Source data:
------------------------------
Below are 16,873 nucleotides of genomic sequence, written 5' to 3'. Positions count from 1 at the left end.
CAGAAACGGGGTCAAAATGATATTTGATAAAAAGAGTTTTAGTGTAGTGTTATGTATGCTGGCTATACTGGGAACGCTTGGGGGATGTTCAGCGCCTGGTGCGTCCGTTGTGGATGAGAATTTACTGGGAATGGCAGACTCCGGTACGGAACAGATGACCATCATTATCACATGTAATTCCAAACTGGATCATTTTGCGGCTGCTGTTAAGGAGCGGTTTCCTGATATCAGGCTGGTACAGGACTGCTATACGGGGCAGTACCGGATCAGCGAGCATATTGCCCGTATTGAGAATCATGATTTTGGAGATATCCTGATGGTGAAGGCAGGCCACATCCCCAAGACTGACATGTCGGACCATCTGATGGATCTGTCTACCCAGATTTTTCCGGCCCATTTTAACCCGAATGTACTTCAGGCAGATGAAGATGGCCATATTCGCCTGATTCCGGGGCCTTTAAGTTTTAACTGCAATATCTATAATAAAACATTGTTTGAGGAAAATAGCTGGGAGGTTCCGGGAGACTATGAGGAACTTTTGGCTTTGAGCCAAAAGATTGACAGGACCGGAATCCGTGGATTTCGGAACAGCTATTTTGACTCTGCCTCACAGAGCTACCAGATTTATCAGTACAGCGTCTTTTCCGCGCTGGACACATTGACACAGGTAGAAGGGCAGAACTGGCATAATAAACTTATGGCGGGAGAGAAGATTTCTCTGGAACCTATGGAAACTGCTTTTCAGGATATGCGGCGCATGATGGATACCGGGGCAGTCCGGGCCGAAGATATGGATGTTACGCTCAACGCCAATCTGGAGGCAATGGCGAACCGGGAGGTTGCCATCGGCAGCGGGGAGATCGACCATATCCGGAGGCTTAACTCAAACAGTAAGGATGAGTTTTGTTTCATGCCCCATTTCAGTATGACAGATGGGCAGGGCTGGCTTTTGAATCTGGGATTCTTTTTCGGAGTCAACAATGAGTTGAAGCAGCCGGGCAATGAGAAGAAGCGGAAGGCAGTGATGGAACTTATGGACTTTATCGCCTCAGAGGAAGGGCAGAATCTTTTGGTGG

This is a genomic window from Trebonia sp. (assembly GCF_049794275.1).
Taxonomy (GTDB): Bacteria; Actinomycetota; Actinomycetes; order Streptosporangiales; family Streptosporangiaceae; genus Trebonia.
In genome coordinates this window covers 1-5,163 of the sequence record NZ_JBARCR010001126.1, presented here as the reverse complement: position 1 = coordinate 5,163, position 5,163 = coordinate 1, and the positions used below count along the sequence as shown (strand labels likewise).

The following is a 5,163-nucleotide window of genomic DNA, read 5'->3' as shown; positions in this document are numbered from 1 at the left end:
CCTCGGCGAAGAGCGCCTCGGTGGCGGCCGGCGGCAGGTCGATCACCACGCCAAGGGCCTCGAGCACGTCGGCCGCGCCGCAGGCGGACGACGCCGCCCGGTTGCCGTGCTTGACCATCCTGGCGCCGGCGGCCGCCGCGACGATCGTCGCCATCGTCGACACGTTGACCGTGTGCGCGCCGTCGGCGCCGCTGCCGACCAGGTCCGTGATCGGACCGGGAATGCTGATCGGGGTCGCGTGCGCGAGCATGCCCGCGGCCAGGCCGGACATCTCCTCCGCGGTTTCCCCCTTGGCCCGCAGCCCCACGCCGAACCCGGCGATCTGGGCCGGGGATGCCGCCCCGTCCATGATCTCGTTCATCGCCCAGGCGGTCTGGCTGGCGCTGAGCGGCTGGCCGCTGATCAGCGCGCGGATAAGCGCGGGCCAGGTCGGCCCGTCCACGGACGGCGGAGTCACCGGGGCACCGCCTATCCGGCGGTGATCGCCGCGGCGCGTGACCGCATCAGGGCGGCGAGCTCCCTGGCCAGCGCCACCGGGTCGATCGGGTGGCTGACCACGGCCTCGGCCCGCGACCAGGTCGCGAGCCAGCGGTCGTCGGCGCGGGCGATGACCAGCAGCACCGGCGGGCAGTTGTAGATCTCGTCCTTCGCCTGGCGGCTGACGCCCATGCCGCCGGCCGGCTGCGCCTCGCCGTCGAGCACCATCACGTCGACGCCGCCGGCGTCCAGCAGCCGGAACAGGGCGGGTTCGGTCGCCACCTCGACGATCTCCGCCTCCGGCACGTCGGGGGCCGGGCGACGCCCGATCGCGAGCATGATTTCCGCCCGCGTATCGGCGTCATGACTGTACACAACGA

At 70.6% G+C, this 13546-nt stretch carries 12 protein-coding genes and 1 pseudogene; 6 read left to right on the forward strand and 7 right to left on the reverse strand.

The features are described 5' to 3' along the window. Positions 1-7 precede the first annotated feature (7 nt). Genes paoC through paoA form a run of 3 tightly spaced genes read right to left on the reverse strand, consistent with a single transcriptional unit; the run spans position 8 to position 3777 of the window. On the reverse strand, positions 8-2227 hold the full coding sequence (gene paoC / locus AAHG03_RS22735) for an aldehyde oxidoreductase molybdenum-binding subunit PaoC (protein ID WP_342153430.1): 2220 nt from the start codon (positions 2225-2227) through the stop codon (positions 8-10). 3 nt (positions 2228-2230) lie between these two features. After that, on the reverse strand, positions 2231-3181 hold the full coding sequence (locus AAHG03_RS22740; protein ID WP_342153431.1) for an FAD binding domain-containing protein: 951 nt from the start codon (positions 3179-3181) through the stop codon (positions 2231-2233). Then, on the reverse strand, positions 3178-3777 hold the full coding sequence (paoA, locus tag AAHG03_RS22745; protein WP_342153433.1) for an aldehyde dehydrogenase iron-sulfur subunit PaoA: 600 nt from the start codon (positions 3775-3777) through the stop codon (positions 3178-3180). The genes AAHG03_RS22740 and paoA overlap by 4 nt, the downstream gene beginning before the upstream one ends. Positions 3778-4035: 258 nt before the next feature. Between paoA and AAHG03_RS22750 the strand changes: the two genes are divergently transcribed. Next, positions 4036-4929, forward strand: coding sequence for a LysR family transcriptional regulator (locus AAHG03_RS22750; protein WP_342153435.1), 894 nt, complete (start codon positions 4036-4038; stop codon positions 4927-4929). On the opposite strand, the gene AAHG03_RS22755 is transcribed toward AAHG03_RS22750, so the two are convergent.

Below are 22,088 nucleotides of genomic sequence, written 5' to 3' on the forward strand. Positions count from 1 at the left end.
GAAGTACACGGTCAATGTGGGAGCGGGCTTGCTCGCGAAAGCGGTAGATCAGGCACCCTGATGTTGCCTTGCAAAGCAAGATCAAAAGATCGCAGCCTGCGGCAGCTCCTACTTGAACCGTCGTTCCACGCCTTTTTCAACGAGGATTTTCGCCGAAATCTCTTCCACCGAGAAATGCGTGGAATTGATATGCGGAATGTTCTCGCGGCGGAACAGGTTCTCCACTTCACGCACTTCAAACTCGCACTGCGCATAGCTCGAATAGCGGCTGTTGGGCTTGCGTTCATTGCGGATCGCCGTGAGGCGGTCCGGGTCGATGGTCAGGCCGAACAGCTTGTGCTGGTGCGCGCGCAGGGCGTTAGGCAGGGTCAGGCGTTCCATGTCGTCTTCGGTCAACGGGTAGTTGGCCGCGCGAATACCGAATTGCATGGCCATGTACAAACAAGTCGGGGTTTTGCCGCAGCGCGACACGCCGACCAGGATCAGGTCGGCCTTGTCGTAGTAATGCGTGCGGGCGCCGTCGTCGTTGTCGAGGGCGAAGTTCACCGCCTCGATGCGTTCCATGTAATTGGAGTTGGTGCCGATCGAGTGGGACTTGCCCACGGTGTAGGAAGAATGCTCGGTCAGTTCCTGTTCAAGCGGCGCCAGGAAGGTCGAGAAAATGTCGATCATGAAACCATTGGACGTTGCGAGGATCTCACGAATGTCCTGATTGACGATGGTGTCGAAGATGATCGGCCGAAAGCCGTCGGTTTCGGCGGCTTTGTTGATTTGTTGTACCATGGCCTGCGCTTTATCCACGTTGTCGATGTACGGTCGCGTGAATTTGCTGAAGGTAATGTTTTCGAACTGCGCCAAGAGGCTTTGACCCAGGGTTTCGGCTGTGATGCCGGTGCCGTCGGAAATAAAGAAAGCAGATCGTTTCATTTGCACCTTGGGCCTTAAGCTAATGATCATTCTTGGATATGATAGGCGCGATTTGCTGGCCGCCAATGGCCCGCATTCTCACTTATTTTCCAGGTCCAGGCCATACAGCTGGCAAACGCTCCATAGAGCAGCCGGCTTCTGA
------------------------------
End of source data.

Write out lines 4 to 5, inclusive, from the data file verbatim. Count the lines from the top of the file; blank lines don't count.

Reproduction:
Taxonomy (GTDB): Bacteria; Actinomycetota; Actinomycetes; order Streptosporangiales; family Streptosporangiaceae; genus Trebonia.
In genome coordinates this window covers 1-5,163 of the sequence record NZ_JBARCR010001126.1, presented here as the reverse complement: position 1 = coordinate 5,163, position 5,163 = coordinate 1, and the positions used below count along the sequence as shown (strand labels likewise).